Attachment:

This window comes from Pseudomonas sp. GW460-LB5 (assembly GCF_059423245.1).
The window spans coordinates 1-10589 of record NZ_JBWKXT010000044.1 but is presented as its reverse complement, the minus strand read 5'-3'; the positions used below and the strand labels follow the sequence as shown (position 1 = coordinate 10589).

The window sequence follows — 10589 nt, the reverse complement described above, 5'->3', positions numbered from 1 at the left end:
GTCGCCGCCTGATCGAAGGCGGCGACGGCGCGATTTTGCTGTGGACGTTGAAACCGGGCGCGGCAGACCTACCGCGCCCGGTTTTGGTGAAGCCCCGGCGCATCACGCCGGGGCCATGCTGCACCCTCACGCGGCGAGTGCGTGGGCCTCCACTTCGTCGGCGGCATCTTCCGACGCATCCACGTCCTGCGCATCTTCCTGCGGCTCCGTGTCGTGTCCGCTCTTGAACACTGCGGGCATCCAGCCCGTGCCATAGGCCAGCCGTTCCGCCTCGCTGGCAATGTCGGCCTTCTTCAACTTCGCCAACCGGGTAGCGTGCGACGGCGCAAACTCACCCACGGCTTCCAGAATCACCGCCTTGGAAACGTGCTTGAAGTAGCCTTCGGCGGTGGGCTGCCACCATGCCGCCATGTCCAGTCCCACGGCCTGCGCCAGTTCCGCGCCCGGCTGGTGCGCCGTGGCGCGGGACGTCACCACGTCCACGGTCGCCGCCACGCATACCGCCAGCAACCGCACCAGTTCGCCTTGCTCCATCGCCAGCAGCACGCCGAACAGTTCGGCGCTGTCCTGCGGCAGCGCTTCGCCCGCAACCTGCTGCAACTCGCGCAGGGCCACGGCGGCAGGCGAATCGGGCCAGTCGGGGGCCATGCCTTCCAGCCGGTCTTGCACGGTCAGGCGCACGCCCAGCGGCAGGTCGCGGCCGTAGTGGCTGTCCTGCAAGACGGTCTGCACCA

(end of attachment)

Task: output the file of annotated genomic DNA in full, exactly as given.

This window comes from Pseudomonas sp. GW460-LB5 (assembly GCF_059423245.1).
The window spans coordinates 1-10589 of record NZ_JBWKXT010000044.1 but is presented as its reverse complement, the minus strand read 5'-3'; the positions used below and the strand labels follow the sequence as shown (position 1 = coordinate 10589).

The window sequence follows — 10589 nt, the reverse complement described above, 5'->3', positions numbered from 1 at the left end:
GTCGCCGCCTGATCGAAGGCGGCGACGGCGCGATTTTGCTGTGGACGTTGAAACCGGGCGCGGCAGACCTACCGCGCCCGGTTTTGGTGAAGCCCCGGCGCATCACGCCGGGGCCATGCTGCACCCTCACGCGGCGAGTGCGTGGGCCTCCACTTCGTCGGCGGCATCTTCCGACGCATCCACGTCCTGCGCATCTTCCTGCGGCTCCGTGTCGTGTCCGCTCTTGAACACTGCGGGCATCCAGCCCGTGCCATAGGCCAGCCGTTCCGCCTCGCTGGCAATGTCGGCCTTCTTCAACTTCGCCAACCGGGTAGCGTGCGACGGCGCAAACTCACCCACGGCTTCCAGAATCACCGCCTTGGAAACGTGCTTGAAGTAGCCTTCGGCGGTGGGCTGCCACCATGCCGCCATGTCCAGTCCCACGGCCTGCGCCAGTTCCGCGCCCGGCTGGTGCGCCGTGGCGCGGGACGTCACCACGTCCACGGTCGCCGCCACGCATACCGCCAGCAACCGCACCAGTTCGCCTTGCTCCATCGCCAGCAGCACGCCGAACAGTTCGGCGCTGTCCTGCGGCAGCGCTTCGCCCGCAACCTGCTGCAACTCGCGCAGGGCCACGGCGGCAGGCGAATCGGGCCAGTCGGGGGCCATGCCTTCCAGCCGGTCTTGCACGGTCAGGCGCACGCCCAGCGGCAGGTCGCGGCCGTAGTGGCTGTCCTGCAAGACGGTCTGCACCA